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Year : 2017  |  Volume : 14  |  Issue : 1  |  Page : 8-14

Seroprevalence of cytomegalovirus antibodies among blood donors in Aminu Kano Teaching Hospital, Kano, Nigeria

Department of Haematology and Blood Transfusion, Bayero University/Aminu Kano Teaching Hospital, Kano, Nigeria

Correspondence Address:
Dalha H Gwarzo
Department of Haematology and Blood Transfusion, Bayero University/Aminu Kano Teaching Hospital, Kano
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Source of Support: None, Conflict of Interest: None

DOI: 10.4103/njbcs.njbcs_47_16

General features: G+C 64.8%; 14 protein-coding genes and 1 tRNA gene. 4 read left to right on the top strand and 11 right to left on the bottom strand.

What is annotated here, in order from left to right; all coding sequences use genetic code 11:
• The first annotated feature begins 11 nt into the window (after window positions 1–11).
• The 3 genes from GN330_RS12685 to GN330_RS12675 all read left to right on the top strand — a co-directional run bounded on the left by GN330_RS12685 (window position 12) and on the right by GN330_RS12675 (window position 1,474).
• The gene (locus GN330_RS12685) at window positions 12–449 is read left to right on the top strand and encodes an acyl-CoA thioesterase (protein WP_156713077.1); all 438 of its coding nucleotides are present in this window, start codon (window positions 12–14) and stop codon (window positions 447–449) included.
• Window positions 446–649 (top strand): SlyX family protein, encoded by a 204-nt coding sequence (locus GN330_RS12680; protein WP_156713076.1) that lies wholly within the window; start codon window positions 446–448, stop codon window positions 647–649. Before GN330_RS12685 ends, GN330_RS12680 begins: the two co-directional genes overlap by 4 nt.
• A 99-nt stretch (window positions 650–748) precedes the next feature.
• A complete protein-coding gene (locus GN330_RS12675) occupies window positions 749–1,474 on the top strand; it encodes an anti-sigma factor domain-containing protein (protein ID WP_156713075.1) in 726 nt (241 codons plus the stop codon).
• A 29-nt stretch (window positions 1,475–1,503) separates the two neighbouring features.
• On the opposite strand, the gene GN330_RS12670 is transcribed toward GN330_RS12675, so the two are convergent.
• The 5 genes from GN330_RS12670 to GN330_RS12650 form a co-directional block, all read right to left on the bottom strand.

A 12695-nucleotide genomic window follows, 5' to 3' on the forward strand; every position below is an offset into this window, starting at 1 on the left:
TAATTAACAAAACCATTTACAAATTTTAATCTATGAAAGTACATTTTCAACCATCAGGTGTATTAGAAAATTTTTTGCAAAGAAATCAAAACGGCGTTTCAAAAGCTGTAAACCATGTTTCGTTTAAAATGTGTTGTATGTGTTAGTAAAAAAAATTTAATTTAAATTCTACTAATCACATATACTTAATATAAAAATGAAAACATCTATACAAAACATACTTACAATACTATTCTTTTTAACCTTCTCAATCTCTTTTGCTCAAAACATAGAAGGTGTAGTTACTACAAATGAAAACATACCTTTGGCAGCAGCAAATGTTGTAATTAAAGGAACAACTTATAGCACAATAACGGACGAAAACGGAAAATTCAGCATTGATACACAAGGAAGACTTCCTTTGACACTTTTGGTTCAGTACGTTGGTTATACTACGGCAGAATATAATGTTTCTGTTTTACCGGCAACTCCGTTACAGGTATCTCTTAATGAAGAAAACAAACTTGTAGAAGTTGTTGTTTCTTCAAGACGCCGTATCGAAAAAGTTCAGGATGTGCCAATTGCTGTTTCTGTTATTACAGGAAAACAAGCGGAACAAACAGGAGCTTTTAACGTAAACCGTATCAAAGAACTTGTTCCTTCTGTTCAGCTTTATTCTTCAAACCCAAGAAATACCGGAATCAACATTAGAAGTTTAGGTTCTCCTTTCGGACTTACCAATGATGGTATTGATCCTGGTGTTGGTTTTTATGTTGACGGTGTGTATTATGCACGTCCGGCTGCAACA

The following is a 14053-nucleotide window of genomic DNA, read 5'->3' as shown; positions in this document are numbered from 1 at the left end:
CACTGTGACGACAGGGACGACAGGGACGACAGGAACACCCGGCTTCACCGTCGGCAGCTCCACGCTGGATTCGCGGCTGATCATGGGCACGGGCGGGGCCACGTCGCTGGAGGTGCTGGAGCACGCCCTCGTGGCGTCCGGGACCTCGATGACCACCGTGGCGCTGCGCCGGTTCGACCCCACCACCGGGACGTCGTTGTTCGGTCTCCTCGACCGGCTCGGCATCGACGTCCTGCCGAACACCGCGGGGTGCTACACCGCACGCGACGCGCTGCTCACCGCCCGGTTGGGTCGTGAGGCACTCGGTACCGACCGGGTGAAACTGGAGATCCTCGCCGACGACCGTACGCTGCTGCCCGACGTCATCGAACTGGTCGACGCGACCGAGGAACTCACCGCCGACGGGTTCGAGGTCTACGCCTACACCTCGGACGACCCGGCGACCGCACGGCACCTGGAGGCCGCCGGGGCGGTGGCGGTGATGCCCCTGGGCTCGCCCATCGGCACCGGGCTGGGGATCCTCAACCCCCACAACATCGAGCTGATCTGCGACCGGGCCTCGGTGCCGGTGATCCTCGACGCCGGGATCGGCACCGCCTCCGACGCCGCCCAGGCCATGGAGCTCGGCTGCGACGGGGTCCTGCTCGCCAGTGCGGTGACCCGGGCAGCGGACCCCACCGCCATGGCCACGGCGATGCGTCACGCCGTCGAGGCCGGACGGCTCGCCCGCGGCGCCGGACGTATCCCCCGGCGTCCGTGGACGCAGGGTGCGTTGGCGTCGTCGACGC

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Introduction: Transfusion transmissible infections (TTIs) may potentially lead to serious harm to recipients of blood transfusion. Cytomegalovirus (CMV) can be transmitted through blood transfusion, and its impact is the most severe among immunocompromised recipients. Its transmission can be reduced through screening of blood donors, blood and blood products for CMV antibodies, leuco-depletion or pathogen inactivation. Objective: This was a cross-sectional study conducted among 250 blood donors between October and December 2012 in Aminu Kano Teaching Hospital, Kano, Nigeria. To determine the prevalence of human immunodeficiency virus (HIV) I and II antibodies, HBsAg, hepatitis C virus (HCV) antibodies, syphilis and anti-CMV IgM and IgG antibodies. In addition, the type of donation and donation patterns were also assessed. Materials and Methods: Five milliliters were collected from the participants. One milliliter was dispensed into ethylenediaminetetraacetic acid (EDTA) container and mixed gently, the remaining 4 ml were dispensed into a plain bottle and was centrifuged; serum obtained was divided into two one was stored at − 20°C which was later used to test for the anti-CMV IgG/IgM antibodies, whereas the other portion was used for routine screening of TTIs. The EDTA sample was used to assess haemoglobin concentration. An interviewer administered simplified questionnaire was used to obtain information on demographic and other variables related to donation habits. Association between the socio-demographic characteristics of the blood donors and the anti-CMV antibodies was analysed. Similarly, association between the anti-CMV antibodies and the other routinely screened TTIs was assessed. Results were tested for evidence of statistical association. Results: Majority of the blood donors were males 242 (96.8%). One hundred and seven (42.6%) of the blood donors were within the age group of 25–34 years. Only 10.8% of the donors were voluntary donors whereas the remaining were family replacement donors. Prevalence rates of 100% and 4.4% were found for anti-CMV IgG and anti-CMV IgM antibodies, respectively. HBsAg, HIV I/II, anti-HCV antibodies and syphilis were prevalent in 6.8%, 1.2%, 0.8% and 0% of the donors, respectively. Conclusion: Seroprevalence of anti-CMV IgG and anti-CMV IgM antibodies among blood donors in this study was found to be 100% and 4.4%, respectively. Therefore, routine predonation screening for anti-CMV antibodies may not be cost effective. Leucocyte depletion and pathogen inactivation methods are better options. However, these can better be achieved when centralized system of blood transfusion is adopted. Therefore, there is a need to enhance the functional capacity of our national blood transfusion service.

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